Some idioms are so commonly used that they become clichés. How often have you heard the phrase “there are other fish in the sea”? Excessive reliance on common idioms can make the reader tired of your writing.

Idiom translation

Word-for-word translation of an opaque idiom most likely does not convey the same meaning in other languages. Some idioms are clear. Many of their meanings become clear if they are taken (or translated). For example, laying one card on the table means revealing previously unknown intentions or a secret. Transparency is a matter of degree. Spill the beans (to reveal confidential information) and leaving no stones unturned (doing anything to achieve or find something) are not fully interpretable in the true sense of the word but involve only a slight metaphorical expansion.

 Another category of idioms is a word with multiple meanings, sometimes simultaneously, sometimes from the text of its use. These idioms are common in English (mostly inflectional) of polysemy. The common use of a word for an activity, those involved, the product used, the place or time of an activity, and sometimes for a verb seen. 

The idioms tend to confuse those unfamiliar with them. Students of a new language must learn its idioms if they tend to sound like natives. Many words have idiomatic origins but are absorbed and thus lose their virtual meaning. For example, in Portuguese, the phrase saber de coração “to know by the heart,” with the same English meaning, was reduced to “saber de cor” and later to the verb decorar, meaning to memorize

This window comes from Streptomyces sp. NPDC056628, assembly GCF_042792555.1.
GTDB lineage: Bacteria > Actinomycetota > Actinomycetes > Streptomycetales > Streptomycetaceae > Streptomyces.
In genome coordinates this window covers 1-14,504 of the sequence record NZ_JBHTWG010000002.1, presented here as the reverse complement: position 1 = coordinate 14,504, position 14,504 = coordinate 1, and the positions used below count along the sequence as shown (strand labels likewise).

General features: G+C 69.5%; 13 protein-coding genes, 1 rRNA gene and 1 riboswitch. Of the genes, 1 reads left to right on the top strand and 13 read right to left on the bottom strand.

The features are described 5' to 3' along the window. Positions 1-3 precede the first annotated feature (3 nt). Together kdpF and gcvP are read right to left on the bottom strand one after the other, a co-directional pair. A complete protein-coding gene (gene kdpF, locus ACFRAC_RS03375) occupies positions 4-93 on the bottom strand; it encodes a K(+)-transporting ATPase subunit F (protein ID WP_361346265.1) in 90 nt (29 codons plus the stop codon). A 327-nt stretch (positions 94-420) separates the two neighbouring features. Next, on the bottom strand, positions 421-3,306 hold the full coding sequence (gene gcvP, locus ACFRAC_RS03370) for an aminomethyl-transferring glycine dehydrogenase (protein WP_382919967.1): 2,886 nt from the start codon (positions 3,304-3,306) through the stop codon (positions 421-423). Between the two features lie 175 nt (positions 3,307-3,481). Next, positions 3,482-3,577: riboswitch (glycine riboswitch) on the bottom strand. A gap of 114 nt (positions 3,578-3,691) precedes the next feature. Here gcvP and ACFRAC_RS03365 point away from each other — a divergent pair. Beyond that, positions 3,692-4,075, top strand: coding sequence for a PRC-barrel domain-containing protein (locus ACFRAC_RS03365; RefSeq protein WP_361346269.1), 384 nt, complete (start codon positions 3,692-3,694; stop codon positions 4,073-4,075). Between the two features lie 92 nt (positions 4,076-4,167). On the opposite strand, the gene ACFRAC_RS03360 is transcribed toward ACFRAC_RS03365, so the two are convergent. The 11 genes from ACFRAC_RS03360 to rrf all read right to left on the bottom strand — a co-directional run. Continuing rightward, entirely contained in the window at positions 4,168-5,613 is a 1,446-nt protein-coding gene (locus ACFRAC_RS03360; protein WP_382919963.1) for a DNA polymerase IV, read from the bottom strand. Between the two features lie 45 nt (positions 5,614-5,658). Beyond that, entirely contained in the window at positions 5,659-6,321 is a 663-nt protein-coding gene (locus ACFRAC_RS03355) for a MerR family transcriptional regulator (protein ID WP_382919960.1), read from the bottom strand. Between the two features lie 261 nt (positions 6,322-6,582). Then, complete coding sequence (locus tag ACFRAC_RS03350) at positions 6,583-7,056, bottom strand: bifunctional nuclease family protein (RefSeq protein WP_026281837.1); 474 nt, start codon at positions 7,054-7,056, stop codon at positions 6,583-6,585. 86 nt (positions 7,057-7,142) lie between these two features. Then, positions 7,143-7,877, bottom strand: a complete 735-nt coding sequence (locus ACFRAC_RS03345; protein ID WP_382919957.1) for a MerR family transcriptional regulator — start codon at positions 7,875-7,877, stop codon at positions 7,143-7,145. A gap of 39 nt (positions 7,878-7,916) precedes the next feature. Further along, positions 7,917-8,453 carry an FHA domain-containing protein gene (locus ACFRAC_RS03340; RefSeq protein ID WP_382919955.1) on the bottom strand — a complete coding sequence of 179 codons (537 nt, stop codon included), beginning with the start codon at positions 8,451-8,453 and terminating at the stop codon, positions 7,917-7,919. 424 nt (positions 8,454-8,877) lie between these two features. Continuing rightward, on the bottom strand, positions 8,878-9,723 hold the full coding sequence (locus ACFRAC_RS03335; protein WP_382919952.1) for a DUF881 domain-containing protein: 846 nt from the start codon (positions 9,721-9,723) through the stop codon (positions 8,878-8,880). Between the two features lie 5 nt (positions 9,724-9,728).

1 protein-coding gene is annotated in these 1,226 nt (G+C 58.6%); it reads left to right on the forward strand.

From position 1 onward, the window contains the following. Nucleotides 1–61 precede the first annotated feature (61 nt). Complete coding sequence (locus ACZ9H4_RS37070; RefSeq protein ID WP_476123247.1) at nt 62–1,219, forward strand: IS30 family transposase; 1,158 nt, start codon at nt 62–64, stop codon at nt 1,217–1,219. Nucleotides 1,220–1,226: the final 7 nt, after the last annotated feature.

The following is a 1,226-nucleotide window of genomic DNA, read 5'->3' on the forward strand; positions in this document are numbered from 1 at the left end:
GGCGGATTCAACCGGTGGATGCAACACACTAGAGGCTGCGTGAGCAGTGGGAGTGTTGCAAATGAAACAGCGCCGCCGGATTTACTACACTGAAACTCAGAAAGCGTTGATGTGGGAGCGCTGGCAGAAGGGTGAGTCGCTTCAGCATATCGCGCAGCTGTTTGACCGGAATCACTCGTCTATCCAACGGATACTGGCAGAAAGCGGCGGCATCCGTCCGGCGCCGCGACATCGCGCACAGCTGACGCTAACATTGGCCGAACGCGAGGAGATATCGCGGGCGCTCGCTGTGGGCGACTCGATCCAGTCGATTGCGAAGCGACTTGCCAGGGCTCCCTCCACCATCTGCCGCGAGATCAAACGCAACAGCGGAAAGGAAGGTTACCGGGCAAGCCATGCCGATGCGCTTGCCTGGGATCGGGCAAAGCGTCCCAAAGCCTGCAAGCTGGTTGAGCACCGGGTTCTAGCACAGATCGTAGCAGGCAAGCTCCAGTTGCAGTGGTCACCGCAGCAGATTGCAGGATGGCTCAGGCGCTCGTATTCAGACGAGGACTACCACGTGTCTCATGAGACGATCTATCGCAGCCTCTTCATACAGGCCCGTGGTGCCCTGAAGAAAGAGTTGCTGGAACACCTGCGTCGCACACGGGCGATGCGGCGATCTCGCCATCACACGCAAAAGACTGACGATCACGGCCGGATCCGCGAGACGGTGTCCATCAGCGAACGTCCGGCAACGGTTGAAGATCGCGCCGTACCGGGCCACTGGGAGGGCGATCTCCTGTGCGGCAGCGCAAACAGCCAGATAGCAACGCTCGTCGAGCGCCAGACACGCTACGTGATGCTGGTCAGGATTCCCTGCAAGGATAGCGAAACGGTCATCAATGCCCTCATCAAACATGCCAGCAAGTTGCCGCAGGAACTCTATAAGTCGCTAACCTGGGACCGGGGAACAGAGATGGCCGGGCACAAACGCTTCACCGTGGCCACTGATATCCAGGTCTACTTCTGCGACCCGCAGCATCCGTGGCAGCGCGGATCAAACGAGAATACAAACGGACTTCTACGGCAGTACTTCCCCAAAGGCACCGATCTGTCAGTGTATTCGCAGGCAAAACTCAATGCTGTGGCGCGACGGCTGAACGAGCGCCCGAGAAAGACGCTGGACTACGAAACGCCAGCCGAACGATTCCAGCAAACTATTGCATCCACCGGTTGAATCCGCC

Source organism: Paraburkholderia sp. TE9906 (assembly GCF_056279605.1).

Fingers crossed meaning

1. Crossed finger gesture used to express luck

2. Anticipate something to occur the way you want it to

3. Wish everything occurs the way you desire it to

4. Used to express hope for the desired event


The act of crossing one’s fingers dates back to pre-Christian times. The initial use of the gesture was for two people to cross their index fingers to make a cross. The pagans believed that the cross was a symbol of good luck. They believed in “sacred geometry” and believed that benevolent spirits lived at the intersection of the crosses. Therefore, when two people made the cross, they could wish, and the spirits would be gracious to them.

It is also believed that in the early days of Christianity, people used it to show their faith to others. They were persecuted for being Christians, and this was their way of acknowledging each other. Each formed an L with their thumb and forefinger and, when placed together, forming a cross. Over time, this gesture evolved so that one could do it alone. It is rumored that it was created in the fourteenth century (during the war) when soldiers needed luck and could not go hand in hand with another soldier. These days, people do not always make this gesture but only use the phrase “crossed fingers.”